Heart Disease Risk Factors

Someone dies in the U.S. every 37 seconds from heart disease, according to the CDC. The term “heart disease” refers to many different diseases and health conditions that affect the heart, including cardiovascular disease, arrhythmias, coronary artery disease, and heart failure. Knowing heart disease risk factors can help you understand your own risk, lower your risk for the disease, and know when to talk to a doctor about heart disease.

Nearly half of all U.S. adults have at least 1 out of 3 key risk factors for heart disease: smoking, high blood pressure, and high cholesterol. Click To Tweet

The big three: major risks for heart disease

Smoking tobacco is a major risk factor for heart disease, heart attacks, and stroke. Tobacco use damages the heart and blood vessels, raises blood pressure, and limits the amount of oxygen your blood carries. Secondhand smoke increases the risk for heart disease for nonsmokers, too.

High blood pressure, or hypertension, significantly increases a person’s risk for heart disease. It has no symptoms; the only way to know if you have hypertension is to measure your blood pressure. Healthy diet and exercise can help you maintain healthy blood pressure levels.

Unhealthy cholesterol levels, whether it’s too much LDL, not enough HDL, or a high total cholesterol, directly increases your risk for heart disease. As with blood pressure, the only way to know if you have unhealthy cholesterol levels is by getting your cholesterol checked.

Risk factors that you can’t control

Having a family history of heart disease increases your personal risk for the disease. You may also be at an increased risk for heart disease if your family has a history of health issues such as high blood pressure, high cholesterol, obesity, and diabetes; you are more likely to develop heart disease if you have these health problems.

Men have a slightly higher risk for developing heart disease than women. However, heart disease is the most common cause of death for both men and women in the United States.

Age is another factor that increases your risk for heart problems. Heart disease can occur at any age, but your risk for the disease increases as you get older.

Risk factors you can control

The big three

You can influence the three biggest risk factors for heart diseases: smoking, high cholesterol, and high blood pressure. Not smoking, maintaining a normal weight, eating a healthy diet, and regular physical activity significantly lower your personal risk for developing heart disease.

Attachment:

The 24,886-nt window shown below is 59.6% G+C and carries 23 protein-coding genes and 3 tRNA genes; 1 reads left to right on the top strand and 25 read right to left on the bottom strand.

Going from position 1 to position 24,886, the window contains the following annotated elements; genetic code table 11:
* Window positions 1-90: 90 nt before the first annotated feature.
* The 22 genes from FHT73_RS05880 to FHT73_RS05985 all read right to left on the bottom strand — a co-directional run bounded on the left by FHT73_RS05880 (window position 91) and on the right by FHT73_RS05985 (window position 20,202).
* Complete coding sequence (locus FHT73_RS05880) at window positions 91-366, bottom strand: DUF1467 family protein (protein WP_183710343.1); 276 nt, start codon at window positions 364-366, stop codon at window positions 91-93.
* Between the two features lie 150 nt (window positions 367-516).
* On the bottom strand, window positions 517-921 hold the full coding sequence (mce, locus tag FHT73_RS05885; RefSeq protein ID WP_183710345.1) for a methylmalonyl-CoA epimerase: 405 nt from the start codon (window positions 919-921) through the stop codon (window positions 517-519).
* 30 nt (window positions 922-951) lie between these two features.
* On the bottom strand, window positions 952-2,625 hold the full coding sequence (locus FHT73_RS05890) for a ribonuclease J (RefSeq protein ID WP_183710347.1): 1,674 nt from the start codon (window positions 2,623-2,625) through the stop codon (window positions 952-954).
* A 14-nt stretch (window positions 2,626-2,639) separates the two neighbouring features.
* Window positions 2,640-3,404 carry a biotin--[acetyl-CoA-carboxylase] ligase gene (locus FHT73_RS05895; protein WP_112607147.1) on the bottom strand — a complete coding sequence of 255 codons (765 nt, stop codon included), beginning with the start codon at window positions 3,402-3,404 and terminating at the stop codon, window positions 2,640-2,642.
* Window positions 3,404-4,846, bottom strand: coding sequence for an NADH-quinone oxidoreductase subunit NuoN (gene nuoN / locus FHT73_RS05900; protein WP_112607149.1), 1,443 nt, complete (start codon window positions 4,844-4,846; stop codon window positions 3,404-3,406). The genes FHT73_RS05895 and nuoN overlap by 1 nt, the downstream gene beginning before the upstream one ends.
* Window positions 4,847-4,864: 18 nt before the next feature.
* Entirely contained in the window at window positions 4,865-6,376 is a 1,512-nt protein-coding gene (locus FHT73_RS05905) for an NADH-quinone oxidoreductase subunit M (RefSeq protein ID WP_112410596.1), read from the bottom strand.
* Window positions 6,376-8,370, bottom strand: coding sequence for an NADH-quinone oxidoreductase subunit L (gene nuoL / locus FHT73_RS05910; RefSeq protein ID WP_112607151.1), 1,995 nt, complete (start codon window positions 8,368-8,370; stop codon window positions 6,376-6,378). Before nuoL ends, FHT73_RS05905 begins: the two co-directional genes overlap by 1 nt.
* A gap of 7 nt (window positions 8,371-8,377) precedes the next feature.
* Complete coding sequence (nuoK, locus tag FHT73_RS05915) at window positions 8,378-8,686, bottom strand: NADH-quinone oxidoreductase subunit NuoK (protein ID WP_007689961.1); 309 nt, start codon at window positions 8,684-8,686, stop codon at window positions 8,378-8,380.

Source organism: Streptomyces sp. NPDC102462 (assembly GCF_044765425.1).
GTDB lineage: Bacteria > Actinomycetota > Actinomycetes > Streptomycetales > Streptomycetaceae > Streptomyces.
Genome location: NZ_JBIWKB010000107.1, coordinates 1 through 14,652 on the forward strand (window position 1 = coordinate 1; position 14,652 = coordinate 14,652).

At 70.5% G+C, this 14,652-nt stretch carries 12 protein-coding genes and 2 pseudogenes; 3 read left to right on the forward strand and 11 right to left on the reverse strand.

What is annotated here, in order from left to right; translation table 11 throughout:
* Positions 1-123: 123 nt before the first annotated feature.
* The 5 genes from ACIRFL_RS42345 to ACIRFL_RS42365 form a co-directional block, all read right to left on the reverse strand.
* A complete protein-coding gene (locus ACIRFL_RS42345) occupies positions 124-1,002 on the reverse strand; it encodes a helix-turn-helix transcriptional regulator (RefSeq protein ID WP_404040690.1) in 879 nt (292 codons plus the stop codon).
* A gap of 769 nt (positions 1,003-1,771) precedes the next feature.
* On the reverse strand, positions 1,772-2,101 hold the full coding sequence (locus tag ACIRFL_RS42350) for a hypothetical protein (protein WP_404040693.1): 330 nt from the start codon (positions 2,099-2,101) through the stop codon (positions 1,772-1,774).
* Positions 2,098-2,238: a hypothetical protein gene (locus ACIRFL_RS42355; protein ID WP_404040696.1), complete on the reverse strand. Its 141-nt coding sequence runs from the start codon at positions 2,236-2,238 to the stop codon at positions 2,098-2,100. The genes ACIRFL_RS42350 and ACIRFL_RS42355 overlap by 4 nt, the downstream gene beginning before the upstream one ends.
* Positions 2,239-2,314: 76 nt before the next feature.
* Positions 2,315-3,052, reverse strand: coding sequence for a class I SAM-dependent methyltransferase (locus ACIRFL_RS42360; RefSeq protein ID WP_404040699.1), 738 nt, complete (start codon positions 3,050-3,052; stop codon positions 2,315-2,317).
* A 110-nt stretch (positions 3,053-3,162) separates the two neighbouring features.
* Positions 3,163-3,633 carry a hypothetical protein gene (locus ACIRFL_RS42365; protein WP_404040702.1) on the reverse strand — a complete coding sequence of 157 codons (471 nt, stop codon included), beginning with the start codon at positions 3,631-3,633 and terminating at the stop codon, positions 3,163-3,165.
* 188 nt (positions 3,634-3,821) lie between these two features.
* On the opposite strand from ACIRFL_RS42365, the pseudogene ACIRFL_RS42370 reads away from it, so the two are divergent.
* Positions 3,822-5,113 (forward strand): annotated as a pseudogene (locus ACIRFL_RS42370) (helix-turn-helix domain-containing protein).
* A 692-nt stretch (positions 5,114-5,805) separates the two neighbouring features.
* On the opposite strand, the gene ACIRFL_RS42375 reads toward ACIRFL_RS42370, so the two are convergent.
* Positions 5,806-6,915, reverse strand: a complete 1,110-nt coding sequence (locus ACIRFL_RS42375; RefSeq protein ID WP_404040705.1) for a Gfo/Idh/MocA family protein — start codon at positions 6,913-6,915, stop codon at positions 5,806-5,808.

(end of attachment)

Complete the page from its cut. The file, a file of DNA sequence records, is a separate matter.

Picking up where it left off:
Sedentary living

A lack of physical activity increases a person’s risk for heart disease as well as other health problems that increase the risk for heart disease: obesity, type 2 diabetes, and high blood pressure. Exercise, stay physically active, and avoid sedentary living to lower your risk for heart disease.


Avoid an unhealthy diet that is high in salt, saturated fats, trans fats, and cholesterol. Add more fruits, vegetables, whole grains, and minimally processed foods to your plate.


Drinking too much alcohol can raise blood pressure and triglyceride levels, and increases the risk for obesity and stroke. If you drink alcohol, drink in moderation. Don’t start drinking alcohol for health benefits if you do not already drink.


Stress can lead to unhealthy behaviors, such as smoking, alcohol use, and overeating, that may contribute to heart disease.


People who are obese or overweight are more likely to develop heart disease than people at a healthy weight. Overweight and obese adults tend to have high cholesterol levels, high blood pressure, high blood sugar, and other health issues that contribute to heart disease.


People with diabetes are more likely to develop heart disease than people without the disease. The risk is even higher when blood glucose levels are not under control.

Talk to your doctor

Your doctor can help you learn your risk for the disease and monitor your risk factors. Understanding your personal risk for heart disease allows you to take steps to protect yourself from heart disease.